Africa’s largest tropical rainforest reserve has been removed from UNESCO’s list of threatened sites due to improvements to its conservation.
Salonga National Park, located in the Democratic republic of Congo (DRC), was designated a World Heritage site in 1984 and a List of World Heritage in Danger site in 1999. It has in the past suffered from poaching, vegetation loss and water pollution.
On Monday, the World Heritage Committee (WHC) said on that the park’s management has been strengthened over the years, notably in terms of anti-poaching measures.
In addition, national authorities told the committee that oil concessions overlapping with the park were “null and void and that those sites will not be included in future auctions.”
In what it called an important achievement, the committee said the site was no longer on the World Heritage in Danger list.
Salonga National Park, located at the heart of the central basin of the Congo river, is the largest protected area of dense rainforest in Africa.
It is so isolated that water or air transport is the only way to get there. The park is vast, at 3.6 million hectares or nearly 13,900 square miles.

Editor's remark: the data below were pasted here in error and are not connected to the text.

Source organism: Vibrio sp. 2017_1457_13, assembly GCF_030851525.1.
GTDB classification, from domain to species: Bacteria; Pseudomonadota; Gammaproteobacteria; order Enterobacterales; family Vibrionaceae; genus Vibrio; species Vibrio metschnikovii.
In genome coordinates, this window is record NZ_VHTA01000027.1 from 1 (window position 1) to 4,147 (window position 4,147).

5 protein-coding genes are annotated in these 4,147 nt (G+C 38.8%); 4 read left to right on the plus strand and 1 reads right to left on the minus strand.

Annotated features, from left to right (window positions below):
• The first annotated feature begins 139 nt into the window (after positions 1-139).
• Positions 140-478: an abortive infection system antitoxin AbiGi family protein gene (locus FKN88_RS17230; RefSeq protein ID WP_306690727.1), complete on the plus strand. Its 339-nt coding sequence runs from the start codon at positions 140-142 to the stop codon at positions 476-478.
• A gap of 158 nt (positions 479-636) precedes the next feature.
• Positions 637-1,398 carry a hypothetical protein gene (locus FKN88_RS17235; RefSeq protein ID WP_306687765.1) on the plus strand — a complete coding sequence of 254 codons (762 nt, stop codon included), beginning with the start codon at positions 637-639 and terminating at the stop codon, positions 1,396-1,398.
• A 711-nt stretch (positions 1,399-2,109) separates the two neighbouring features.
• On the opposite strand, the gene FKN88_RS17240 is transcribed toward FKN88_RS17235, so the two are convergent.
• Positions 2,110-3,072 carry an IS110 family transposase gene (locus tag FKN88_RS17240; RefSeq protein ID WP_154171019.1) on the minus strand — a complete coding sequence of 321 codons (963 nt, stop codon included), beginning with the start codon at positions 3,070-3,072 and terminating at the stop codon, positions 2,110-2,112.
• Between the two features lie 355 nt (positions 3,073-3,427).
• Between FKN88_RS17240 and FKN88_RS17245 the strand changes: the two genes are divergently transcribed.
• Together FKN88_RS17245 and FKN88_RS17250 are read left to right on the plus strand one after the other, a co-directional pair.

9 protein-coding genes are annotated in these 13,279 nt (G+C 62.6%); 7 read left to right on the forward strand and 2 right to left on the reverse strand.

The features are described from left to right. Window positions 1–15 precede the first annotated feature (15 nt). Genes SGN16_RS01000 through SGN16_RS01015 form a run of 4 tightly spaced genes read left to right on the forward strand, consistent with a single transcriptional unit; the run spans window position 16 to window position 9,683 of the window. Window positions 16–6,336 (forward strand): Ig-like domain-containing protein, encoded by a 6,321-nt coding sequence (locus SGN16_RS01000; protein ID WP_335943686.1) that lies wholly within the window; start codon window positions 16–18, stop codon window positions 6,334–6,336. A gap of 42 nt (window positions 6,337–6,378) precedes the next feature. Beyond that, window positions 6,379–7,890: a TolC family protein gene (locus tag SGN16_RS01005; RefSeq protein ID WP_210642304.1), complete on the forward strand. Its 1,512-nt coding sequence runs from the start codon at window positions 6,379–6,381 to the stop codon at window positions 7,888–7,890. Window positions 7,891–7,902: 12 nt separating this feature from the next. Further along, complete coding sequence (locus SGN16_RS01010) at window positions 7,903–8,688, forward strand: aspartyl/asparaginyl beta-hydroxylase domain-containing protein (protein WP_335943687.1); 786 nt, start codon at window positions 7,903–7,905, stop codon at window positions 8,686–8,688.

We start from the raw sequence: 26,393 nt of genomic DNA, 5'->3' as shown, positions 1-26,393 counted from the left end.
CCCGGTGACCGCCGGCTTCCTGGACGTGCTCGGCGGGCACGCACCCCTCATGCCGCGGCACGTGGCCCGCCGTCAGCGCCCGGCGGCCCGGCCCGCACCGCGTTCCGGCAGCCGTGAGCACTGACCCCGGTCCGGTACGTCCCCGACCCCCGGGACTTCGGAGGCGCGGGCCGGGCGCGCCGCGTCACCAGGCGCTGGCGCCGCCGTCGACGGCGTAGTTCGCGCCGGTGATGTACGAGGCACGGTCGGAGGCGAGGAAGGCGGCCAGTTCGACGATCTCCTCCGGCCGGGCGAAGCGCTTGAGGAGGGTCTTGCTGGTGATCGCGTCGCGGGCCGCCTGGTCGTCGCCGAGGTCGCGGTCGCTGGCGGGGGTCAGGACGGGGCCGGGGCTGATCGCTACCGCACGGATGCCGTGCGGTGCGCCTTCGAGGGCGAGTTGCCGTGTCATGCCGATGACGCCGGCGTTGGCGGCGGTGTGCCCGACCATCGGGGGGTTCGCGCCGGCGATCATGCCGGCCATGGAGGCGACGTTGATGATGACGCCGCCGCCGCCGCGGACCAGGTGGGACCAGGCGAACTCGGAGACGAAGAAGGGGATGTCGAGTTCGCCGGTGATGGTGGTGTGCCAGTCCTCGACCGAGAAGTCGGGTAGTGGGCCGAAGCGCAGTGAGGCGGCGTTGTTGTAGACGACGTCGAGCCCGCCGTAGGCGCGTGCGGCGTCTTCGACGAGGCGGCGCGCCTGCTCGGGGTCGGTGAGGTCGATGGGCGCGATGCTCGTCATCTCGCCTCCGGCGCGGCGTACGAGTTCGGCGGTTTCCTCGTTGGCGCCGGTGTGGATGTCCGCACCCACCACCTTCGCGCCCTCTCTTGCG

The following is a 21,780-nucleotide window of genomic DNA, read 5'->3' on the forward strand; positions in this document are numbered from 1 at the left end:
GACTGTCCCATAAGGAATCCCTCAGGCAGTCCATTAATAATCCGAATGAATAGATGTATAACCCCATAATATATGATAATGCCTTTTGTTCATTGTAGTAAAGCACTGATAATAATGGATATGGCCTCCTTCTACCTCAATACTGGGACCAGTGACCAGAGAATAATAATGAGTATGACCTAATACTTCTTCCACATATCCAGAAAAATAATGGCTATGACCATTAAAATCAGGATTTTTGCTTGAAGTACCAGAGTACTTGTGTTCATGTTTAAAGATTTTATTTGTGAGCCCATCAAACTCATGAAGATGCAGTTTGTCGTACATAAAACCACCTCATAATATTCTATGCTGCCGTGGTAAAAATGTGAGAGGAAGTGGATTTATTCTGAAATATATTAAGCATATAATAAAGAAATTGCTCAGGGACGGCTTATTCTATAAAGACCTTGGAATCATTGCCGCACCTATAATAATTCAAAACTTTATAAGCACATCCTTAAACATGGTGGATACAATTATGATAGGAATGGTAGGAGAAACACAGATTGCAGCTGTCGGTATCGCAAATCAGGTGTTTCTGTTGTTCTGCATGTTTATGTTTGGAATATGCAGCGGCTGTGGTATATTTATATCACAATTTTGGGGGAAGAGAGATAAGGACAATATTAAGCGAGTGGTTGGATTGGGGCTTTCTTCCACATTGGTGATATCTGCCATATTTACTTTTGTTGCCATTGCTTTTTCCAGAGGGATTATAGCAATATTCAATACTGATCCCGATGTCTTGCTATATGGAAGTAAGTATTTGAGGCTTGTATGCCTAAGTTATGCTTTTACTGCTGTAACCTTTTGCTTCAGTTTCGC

It plays an important role in climate regulation and is also home to many vulnerable or endangered species, including bonobo monkeys, the bush elephant, and the Congo peacock. The World Wildlife Federation states the forest is home to 51 species of mammal, as well as 129 fish species and 223 bird species.
What’s more, some parts of the forest have likely never been explored by people.
In Monday’s statement, the WHC said wildlife monitoring has shown that bonobo populations remain stable and that the population of forest elephants there is recovering.
Bonobos share around 98.7 percent of their DNA with humans and, along with chimpanzees, are our two closest living relatives. Their population is estimated at between 10,000 to 50,000, though this is expected to decline over coming decades due to growing threats and a low reproductive rate.
Surveillance of the Salonga park is carried out in part by guards who conduct regular patrols. The WHC states these guard numbers must be increased in the long term if the very large and hard-to-reach areas of the park are to be effectively monitored.
In 2018, WWF expressed what it called “deep concern” after the DRC government granted approval for oil production in some locations that overlapped into the park.
The wildlife group said oil contracts could threaten “exceptional flora and fauna as well as the lives and livelihoods of neighbouring communities.”